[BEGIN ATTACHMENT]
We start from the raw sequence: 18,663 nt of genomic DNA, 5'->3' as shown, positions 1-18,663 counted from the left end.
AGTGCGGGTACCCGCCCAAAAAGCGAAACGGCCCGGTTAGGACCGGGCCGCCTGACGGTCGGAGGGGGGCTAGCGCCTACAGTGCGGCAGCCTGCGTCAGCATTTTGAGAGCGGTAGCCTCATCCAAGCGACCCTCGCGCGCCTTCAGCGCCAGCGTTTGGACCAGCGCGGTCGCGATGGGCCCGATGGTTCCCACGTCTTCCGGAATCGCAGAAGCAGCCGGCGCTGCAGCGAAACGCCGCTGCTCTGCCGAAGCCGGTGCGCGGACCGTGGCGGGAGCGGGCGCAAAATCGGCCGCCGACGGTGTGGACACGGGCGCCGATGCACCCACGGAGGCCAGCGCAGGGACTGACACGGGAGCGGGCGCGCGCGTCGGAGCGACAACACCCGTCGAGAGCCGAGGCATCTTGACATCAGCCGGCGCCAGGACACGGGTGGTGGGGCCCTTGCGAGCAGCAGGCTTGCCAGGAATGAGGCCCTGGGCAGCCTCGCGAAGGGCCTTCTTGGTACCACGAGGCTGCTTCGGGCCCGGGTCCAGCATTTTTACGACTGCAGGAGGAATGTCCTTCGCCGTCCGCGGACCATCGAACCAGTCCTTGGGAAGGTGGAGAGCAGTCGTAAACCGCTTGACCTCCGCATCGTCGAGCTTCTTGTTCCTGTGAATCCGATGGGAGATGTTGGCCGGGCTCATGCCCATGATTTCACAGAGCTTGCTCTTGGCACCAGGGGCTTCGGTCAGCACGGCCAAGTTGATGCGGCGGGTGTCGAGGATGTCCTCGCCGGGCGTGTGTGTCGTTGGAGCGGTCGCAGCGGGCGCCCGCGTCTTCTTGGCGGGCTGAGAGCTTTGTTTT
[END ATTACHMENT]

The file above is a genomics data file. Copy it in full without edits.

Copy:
We start from the raw sequence: 18,663 nt of genomic DNA, 5'->3' as shown, positions 1-18,663 counted from the left end.
AGTGCGGGTACCCGCCCAAAAAGCGAAACGGCCCGGTTAGGACCGGGCCGCCTGACGGTCGGAGGGGGGCTAGCGCCTACAGTGCGGCAGCCTGCGTCAGCATTTTGAGAGCGGTAGCCTCATCCAAGCGACCCTCGCGCGCCTTCAGCGCCAGCGTTTGGACCAGCGCGGTCGCGATGGGCCCGATGGTTCCCACGTCTTCCGGAATCGCAGAAGCAGCCGGCGCTGCAGCGAAACGCCGCTGCTCTGCCGAAGCCGGTGCGCGGACCGTGGCGGGAGCGGGCGCAAAATCGGCCGCCGACGGTGTGGACACGGGCGCCGATGCACCCACGGAGGCCAGCGCAGGGACTGACACGGGAGCGGGCGCGCGCGTCGGAGCGACAACACCCGTCGAGAGCCGAGGCATCTTGACATCAGCCGGCGCCAGGACACGGGTGGTGGGGCCCTTGCGAGCAGCAGGCTTGCCAGGAATGAGGCCCTGGGCAGCCTCGCGAAGGGCCTTCTTGGTACCACGAGGCTGCTTCGGGCCCGGGTCCAGCATTTTTACGACTGCAGGAGGAATGTCCTTCGCCGTCCGCGGACCATCGAACCAGTCCTTGGGAAGGTGGAGAGCAGTCGTAAACCGCTTGACCTCCGCATCGTCGAGCTTCTTGTTCCTGTGAATCCGATGGGAGATGTTGGCCGGGCTCATGCCCATGATTTCACAGAGCTTGCTCTTGGCACCAGGGGCTTCGGTCAGCACGGCCAAGTTGATGCGGCGGGTGTCGAGGATGTCCTCGCCGGGCGTGTGTGTCGTTGGAGCGGTCGCAGCGGGCGCCCGCGTCTTCTTGGCGGGCTGAGAGCTTTGTTTT